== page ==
Tuesday, January 4, 2011

Coconut Curry Chicken Stew, and I wish I could make gulab jamun.

Indian food on a cloudy day makes me feel like it should be cold outside. And then I open the door to let the cat in and remember I'm in Florida. Sigh.

If you love Indian food, but are intimidated by huge lists of weirdo ingredients, don’t be, for several reasons: 1) Most urban areas have at least one Indian grocery store; 2) Many of the ingredients in that long list are just spices, some of which you probably already have on hand; and 3) generally, Indian groceries are dirt cheap. For example, when I purchased ghee, cardamom pods, tamarind concentrate, and red lentils this afternoon, I spent $11. It’s worth at least visiting an Indian grocery store to explore a little, and as I experienced today, international people here in the States are often eager to help and share insight with someone learning about their culture.

There’s an Indian grocery store down the street from my mother’s house, and they have a nice selection of fresh produce, but no curry leaves. I asked the owner about it, and we stood there and chitchatted for a bit about Indian food, cooking, his mother’s cooking, his favorite foods. Even though I don’t know anything about Indian food other than that it’s delicious, it just tickled his fancy to be able to discuss it with someone who appreciated a fundamental part of his culture. It was a sweet, perfect example of people connecting and sharing over a table, taking moments to ask because someone wants to share, and to share because someone wants to know. He was so warmed that he gave me a big handful of curry leaves for free and invited me to bring samples of what I used them for, and he and his elderly father were reminiscing about his grandmother’s gulab jamun as I left; his father called after me haltingly, “You know make gulab jamun?” and grinned.

Community, nurture, learning, teaching. That’s why I wanna cook, right there.

Anyway. Back to the recipe.

Coconut Curry Chicken Stew, adapted from a bunch of different recipes

2 tbsp. ghee (or vegetable oil)
1 whole chicken, cut up (I removed the skin from the breasts and thighs, but left it on the drummies and wings, ‘cause I’m not getting into all that)
1 onion, finely chopped
3 inches ginger, grated with a microplane
4 cloves garlic, grated with a microplane
1 jalapeno pepper, seeded and ribs completely removed (leave some of that crap in if you’re into pain; I am not), grated with a microplane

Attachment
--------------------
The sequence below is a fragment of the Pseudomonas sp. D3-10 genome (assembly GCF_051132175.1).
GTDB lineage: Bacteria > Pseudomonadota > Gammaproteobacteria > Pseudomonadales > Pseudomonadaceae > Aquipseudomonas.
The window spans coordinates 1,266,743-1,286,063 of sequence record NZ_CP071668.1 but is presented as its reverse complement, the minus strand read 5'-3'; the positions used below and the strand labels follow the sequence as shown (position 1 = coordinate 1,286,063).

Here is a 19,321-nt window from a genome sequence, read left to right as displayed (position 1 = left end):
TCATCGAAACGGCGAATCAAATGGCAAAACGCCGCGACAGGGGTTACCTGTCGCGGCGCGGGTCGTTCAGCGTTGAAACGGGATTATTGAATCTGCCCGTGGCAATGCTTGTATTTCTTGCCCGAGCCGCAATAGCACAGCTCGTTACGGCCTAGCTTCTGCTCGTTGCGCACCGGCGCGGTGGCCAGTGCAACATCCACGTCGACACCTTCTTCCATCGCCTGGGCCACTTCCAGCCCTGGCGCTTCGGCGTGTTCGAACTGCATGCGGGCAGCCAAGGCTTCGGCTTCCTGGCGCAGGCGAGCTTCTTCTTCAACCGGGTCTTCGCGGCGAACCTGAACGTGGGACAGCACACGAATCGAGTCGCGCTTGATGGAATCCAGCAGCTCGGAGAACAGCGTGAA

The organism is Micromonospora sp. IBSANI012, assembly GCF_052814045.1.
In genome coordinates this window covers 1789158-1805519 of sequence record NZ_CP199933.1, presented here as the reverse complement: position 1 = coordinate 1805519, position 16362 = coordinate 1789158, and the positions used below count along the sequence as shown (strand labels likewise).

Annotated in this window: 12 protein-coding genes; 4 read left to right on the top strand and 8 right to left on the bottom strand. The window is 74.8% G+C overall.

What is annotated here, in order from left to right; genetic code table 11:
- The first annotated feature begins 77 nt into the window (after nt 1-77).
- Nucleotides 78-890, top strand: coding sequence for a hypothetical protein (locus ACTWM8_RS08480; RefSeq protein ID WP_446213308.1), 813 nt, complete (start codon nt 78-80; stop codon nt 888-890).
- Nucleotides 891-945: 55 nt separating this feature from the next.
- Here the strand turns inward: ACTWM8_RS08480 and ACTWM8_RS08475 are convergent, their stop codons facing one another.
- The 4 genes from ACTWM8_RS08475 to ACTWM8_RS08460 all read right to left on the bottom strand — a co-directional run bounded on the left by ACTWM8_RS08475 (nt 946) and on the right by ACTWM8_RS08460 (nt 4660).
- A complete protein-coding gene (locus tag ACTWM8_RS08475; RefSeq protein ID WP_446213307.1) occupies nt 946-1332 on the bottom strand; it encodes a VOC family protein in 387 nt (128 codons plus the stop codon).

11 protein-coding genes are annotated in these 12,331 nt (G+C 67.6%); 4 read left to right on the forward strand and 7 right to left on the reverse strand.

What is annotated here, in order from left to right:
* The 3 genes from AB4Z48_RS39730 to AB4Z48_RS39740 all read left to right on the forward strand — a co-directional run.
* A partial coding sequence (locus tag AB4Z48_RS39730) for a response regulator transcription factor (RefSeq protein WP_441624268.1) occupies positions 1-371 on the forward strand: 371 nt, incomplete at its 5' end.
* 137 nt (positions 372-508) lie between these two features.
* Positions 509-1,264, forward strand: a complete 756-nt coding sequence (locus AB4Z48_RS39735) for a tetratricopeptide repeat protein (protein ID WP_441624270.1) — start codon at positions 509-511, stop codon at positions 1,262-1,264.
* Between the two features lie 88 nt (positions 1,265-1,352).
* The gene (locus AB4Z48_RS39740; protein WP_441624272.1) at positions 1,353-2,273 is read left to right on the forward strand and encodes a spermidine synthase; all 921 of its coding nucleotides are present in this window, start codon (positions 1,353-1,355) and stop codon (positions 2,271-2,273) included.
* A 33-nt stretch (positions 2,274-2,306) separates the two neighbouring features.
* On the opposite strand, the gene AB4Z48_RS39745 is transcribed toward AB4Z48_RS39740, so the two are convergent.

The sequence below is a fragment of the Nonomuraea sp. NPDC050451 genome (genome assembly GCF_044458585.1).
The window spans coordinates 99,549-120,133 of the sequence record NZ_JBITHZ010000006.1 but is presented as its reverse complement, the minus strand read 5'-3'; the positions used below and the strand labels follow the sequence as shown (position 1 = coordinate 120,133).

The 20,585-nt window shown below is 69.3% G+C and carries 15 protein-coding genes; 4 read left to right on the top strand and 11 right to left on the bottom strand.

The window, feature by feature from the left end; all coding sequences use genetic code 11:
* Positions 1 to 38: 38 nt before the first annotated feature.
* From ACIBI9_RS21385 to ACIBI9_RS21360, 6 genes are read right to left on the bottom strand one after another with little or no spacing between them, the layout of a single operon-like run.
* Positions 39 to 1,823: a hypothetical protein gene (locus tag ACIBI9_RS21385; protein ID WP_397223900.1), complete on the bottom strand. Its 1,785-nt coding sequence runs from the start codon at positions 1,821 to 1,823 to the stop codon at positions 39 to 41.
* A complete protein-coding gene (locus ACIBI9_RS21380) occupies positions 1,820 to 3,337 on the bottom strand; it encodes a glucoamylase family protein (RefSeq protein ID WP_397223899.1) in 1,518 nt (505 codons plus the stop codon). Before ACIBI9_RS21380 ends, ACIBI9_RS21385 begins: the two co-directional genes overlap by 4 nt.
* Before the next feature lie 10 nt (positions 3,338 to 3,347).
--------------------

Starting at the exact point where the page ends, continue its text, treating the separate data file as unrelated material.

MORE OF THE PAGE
1 tsp. cinnamon
¼ tsp. cloves
2 tsp. ground coriander
2 tsp. ground cumin
1 tsp. turmeric
1 tsp. garam masala
½ tsp. ground fenugreek
6 green cardamom pods
about 15 small fresh curry leaves (every time I've made Indian food, I've thought, "man, there's some kind of flavor I'm missing" - it's the curry leaves. Get them if you can!)
1 carrot, coarsley grated
1 apple, cored and coarsley grated
1 potato, peeled and coarsley grated
1 cup dry red lentils
4 cups chicken broth
1 1/2 tbsp. tamarind concentrate
1 14 oz. can coconut milk
¼ cup chopped cilantro
2 tsp. salt (or to taste)

Heat ghee or oil in a large dutch oven. Brown the chicken pieces, 2 or 3 at a time, for about 3 minutes per side or until golden. Remove and set aside.

Add onion, garlic, ginger, jalapeno, cinnamon, cloves, coriander, cumin, turmeric, cardamom pods, and curry leaves to pot; cook over medium heat, stirring frequently, for about 10 minutes. Pull out the curry leaves and cardamom pods, and set aside (keep them; you’ll need them in a minute).

Stir in carrot, apple, potato, lentils, and broth. Nestle chicken pieces down into the mixture, then top mixture with curry leaves and cardamom pods (you’ll have to discard them at the end, and this just makes it easier instead of having to rummage around the whole pot). Bring to a boil, reduce heat, cover, and simmer for about 20 minutes.

Remove from heat; remove and discard cardamom pods and curry leaves. Stir in tamarind, coconut milk, cilantro, and salt (remove some or all of the chicken first, if that makes it easier). Serve either as a stew or as a curry over jasmine or basmati rice.
Note: This could easily be made as a vegan soup by using vegetable oil instead of ghee, omitting the chicken, and using vegetable broth instead of chicken.

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